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Changing Inequalities and Societal Impacts in Rich CountriesThirty Countries' Experiences$
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Brian Nolan, Wiemer Salverda, Daniele Checchi, Ive Marx, Abigail McKnight, István György Tóth, and Herman G. van de Werfhorst

Print publication date: 2014

Print ISBN-13: 9780199687428

Published to Oxford Scholarship Online: April 2014

DOI: 10.1093/acprof:oso/9780199687428.001.0001

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Hungary

Hungary

A Country Caught in Its Own Trap

Chapter:
(p.322) Chapter 14 Hungary
Source:
Changing Inequalities and Societal Impacts in Rich Countries
Author(s):

Zoltán Fábián

András Gábos

Marianna Kopasz

Márton Medgyesi

Péter Szivós

István György Tóth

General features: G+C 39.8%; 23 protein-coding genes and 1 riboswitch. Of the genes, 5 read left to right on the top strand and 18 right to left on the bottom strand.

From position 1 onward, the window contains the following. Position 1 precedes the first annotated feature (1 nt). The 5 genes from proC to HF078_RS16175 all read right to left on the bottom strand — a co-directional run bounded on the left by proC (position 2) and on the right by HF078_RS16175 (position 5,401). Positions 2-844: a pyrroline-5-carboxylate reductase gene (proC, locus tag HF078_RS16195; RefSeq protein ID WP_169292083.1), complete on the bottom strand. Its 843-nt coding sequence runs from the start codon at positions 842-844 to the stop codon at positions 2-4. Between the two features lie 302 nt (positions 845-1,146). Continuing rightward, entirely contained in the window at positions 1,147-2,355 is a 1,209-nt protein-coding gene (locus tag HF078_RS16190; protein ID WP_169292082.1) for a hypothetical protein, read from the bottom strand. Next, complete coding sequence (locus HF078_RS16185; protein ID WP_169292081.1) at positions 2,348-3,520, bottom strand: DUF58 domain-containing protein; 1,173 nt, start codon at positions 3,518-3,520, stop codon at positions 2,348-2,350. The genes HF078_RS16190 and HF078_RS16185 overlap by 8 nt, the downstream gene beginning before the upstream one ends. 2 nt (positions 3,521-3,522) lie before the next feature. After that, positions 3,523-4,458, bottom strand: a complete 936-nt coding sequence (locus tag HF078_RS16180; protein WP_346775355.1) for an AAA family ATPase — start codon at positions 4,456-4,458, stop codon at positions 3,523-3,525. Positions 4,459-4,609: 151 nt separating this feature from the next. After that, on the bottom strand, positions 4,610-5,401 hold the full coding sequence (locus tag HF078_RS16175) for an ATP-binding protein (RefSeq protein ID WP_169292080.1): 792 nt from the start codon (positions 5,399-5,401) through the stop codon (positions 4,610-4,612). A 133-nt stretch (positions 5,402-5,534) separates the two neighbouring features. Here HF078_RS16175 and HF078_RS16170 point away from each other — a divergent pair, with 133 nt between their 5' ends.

Publisher:
Oxford University Press
DOI:10.1093/acprof:oso/9780199687428.003.0014

In Hungary income inequality started to increase in the eighties. After a marked increase during the first years of transition, reaching a plateau, in 2004–2008 inequality decreased. Redistribution policies played a significant role, first increasing transfers to the lower middle class, then increasing taxation of the upper middle class. Poverty increased sharply during the early 1990s and went along with significant shifts in the welfare levels of elderly and children, small and large families. The traditionally low level of trust remained stable. The low level of social cohesion and high level of perceived conflicts between social groups may be an outcome of social inequalities and lack of effective social policy measures. However, lack of trust and altruism can be a cause of social segregation and growing inequalities. The chapter concludes that there is not simply a linear causality from inequality to various social impacts but reverse causality also plays a role.

Keywords:   income inequality, drivers of inequality, education, transition, Hungary, social segregation, taxation, poverty, trust, redistribution

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